In terms of Randall's banning order, he was forbidden to attend gatherings (the legal consensus was that this meant meeting with more than one other person at a time); he was forbidden to leave the Johannesburg magisterial area without the permission of the chief magistrate, Mr Francis; and he was forbidden to enter schools, factories, publishing houses and so on. He was also required to report weekly to his local police station and sign the register, and when going on holiday he had to report to the local police station on arriving at his destination. To attend functions at his children's schools or take his family on holiday he had to seek permission, which was sometimes granted and sometimes not. Mr Francis would forward Randall's requests to the Minister, who would call for reports and recommendations from the Bureau of State Security (BOSS) and the security police, and the Minister would then instruct Francis. The granting or withholding of permission appeared to be completely arbitrary and no appeal was possible.

In 1981 Randall applied for permission to attend the Frankfurt Book Fair—a request which drew divergent responses from BOSS and the security police. The head of BOSS suggested that it was best to let Randall attend the Fair, stating that “hy sal in elk geval gemonitor word” (in any case he will be monitored). The monitoring, it seems, was carried out by an attractive young woman from the South African Embassy in Bonn, who befriended Randall at the Book Fair and subsequently followed him to England, then to Jersey (where he visited his brother-in-law, Ron Hickman OBE, the designer of the Lotus Elan sports car and inventor of the Black and Decker Workmate), and finally back to South Africa, where she left government service and became a drama teacher. In Frankfurt Randall considered applying for political asylum in the UK, thus going into exile there, but ultimately he decided against this. His banning order was lifted later the same year by the new Minister of Justice, Kobie Coetzee, after approaches from the Progressive Party and others.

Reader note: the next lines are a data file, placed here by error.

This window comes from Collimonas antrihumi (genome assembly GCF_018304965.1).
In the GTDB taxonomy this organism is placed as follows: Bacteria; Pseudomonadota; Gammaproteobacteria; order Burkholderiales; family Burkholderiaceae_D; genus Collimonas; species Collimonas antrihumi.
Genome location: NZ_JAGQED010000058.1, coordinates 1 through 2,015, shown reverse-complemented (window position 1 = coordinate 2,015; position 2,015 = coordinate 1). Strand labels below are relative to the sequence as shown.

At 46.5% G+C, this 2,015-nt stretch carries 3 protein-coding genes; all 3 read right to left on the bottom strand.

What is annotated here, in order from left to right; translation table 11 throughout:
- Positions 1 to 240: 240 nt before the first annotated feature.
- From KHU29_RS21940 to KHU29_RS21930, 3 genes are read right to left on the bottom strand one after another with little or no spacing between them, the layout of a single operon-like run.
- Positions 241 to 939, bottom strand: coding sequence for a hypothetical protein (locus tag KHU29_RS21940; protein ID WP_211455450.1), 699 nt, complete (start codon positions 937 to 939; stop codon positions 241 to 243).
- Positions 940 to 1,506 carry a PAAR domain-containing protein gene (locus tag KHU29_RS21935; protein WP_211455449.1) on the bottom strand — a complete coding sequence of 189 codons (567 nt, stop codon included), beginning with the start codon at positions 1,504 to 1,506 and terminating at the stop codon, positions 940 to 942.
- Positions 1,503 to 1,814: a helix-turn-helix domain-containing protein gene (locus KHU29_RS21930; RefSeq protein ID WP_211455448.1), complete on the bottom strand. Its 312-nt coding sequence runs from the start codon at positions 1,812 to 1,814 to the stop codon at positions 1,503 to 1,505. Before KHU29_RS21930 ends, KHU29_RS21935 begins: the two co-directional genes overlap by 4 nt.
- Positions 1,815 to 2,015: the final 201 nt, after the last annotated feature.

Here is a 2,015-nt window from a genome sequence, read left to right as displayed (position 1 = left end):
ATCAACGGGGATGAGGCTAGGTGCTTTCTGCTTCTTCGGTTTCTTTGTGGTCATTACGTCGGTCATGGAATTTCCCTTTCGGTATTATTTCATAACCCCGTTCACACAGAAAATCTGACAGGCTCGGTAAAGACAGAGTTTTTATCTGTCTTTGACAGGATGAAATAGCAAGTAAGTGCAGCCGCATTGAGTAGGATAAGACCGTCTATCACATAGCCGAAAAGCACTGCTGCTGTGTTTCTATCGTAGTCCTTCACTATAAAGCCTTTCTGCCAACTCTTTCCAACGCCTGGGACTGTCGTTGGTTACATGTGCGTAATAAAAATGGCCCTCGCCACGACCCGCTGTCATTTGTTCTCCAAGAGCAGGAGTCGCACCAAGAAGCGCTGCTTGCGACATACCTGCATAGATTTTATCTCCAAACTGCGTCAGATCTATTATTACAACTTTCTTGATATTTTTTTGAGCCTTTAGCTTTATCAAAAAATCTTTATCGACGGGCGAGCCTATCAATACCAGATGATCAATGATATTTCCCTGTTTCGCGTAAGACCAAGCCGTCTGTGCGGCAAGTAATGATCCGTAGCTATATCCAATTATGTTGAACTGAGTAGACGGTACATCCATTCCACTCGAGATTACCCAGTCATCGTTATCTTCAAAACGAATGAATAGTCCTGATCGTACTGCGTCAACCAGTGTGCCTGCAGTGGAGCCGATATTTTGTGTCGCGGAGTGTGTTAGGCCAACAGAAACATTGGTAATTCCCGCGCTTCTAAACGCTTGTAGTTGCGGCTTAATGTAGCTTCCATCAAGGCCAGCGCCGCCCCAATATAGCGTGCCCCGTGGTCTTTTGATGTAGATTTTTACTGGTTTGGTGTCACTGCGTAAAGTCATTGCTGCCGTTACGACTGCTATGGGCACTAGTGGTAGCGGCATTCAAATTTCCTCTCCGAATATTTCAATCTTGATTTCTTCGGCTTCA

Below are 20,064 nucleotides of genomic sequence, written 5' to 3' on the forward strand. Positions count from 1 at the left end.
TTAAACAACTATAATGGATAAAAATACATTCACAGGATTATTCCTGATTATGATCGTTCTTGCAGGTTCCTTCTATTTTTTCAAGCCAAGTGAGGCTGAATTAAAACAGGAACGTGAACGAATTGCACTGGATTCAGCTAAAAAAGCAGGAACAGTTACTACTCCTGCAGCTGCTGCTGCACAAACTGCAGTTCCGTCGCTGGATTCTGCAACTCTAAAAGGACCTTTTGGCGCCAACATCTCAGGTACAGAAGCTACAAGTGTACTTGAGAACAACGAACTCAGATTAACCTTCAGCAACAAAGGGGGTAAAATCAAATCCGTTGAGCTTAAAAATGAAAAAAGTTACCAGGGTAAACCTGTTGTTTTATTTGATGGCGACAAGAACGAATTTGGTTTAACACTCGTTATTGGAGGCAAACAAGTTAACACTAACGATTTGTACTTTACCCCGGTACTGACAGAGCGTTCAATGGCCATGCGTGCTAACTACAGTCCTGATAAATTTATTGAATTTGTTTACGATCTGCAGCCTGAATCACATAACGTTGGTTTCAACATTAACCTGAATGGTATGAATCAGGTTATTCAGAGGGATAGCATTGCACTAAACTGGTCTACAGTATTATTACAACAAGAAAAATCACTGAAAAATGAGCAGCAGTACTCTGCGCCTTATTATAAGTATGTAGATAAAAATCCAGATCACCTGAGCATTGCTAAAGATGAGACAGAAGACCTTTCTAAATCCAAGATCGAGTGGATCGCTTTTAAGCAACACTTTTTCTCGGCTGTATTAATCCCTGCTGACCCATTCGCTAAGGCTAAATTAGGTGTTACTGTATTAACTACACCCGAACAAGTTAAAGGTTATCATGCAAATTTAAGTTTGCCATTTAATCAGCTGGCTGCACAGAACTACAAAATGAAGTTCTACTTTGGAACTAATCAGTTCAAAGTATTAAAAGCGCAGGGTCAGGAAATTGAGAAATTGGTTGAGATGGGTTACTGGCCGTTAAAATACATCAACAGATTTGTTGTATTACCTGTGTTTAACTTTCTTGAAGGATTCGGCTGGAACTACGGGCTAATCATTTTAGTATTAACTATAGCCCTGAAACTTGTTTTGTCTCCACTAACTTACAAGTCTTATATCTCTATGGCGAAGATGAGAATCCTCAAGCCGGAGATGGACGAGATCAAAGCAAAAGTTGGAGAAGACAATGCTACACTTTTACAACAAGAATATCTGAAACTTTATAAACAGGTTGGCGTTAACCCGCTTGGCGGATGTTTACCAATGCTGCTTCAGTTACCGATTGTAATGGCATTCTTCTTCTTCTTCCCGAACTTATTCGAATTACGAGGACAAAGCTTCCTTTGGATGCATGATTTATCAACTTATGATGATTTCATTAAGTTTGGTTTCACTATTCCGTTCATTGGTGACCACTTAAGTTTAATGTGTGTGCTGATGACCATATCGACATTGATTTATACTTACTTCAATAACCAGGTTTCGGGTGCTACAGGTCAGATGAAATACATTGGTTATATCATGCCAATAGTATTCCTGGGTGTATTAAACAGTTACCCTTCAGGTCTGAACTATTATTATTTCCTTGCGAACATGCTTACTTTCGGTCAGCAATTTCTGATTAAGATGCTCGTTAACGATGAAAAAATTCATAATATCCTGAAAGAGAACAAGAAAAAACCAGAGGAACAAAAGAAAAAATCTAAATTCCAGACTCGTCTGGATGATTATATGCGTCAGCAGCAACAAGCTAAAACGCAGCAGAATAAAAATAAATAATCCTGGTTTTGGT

Randall's role in the anti-apartheid movement may not always have been very public. The South African Council of Churches pays tribute to him on their website with these words: "The final list of twenty five publications in the four year history (of Spro-cas) is testament to the courage and determination of Peter Randall and all who worked with him on the SPROCAS project."[6] The effect of Randall's work reached into the heart of the Apartheid government as attested to by Mr Kobie Coetszee, then the Minister of Justice, and who is generally seen as one of the prime movers in facilitating the dialogue between Mr Nelson Mandela and the government. In an interview with Padraig O'Malley on 27 September 1997 he stated that exposure to people like Beyers Naudé, the thinking of Steve Biko, and works like A Taste of Power (by Randall) lead him and others to acknowledge the righteousness of aspirations which were not satisfied but were being actively suppressed.[7]